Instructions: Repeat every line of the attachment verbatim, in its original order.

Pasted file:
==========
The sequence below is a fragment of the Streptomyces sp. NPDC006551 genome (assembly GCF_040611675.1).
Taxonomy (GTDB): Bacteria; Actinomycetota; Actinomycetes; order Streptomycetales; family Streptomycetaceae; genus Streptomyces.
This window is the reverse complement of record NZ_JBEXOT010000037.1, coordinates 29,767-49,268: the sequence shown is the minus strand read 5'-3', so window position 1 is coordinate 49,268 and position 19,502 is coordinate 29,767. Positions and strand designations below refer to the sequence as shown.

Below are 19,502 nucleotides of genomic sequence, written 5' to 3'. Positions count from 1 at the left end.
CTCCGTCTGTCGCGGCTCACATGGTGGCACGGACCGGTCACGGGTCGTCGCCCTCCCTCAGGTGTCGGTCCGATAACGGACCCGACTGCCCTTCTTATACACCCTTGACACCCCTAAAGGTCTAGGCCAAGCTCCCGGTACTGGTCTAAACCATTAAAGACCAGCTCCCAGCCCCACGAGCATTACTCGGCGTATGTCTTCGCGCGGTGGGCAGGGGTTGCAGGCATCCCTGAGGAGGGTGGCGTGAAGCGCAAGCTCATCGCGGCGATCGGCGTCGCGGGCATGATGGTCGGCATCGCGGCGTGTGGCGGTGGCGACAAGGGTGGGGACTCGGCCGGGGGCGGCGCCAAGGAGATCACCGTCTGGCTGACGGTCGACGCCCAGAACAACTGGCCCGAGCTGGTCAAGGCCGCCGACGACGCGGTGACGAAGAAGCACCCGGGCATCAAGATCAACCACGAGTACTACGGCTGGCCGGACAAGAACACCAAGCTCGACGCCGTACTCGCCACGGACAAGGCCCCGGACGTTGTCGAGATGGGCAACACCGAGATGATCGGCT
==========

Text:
The sequence below is a fragment of the Streptomyces sp. NPDC006551 genome (assembly GCF_040611675.1).
Taxonomy (GTDB): Bacteria; Actinomycetota; Actinomycetes; order Streptomycetales; family Streptomycetaceae; genus Streptomyces.
This window is the reverse complement of record NZ_JBEXOT010000037.1, coordinates 29,767-49,268: the sequence shown is the minus strand read 5'-3', so window position 1 is coordinate 49,268 and position 19,502 is coordinate 29,767. Positions and strand designations below refer to the sequence as shown.

Below are 19,502 nucleotides of genomic sequence, written 5' to 3'. Positions count from 1 at the left end.
CTCCGTCTGTCGCGGCTCACATGGTGGCACGGACCGGTCACGGGTCGTCGCCCTCCCTCAGGTGTCGGTCCGATAACGGACCCGACTGCCCTTCTTATACACCCTTGACACCCCTAAAGGTCTAGGCCAAGCTCCCGGTACTGGTCTAAACCATTAAAGACCAGCTCCCAGCCCCACGAGCATTACTCGGCGTATGTCTTCGCGCGGTGGGCAGGGGTTGCAGGCATCCCTGAGGAGGGTGGCGTGAAGCGCAAGCTCATCGCGGCGATCGGCGTCGCGGGCATGATGGTCGGCATCGCGGCGTGTGGCGGTGGCGACAAGGGTGGGGACTCGGCCGGGGGCGGCGCCAAGGAGATCACCGTCTGGCTGACGGTCGACGCCCAGAACAACTGGCCCGAGCTGGTCAAGGCCGCCGACGACGCGGTGACGAAGAAGCACCCGGGCATCAAGATCAACCACGAGTACTACGGCTGGCCGGACAAGAACACCAAGCTCGACGCCGTACTCGCCACGGACAAGGCCCCGGACGTTGTCGAGATGGGCAACACCGAGATGATCGGCT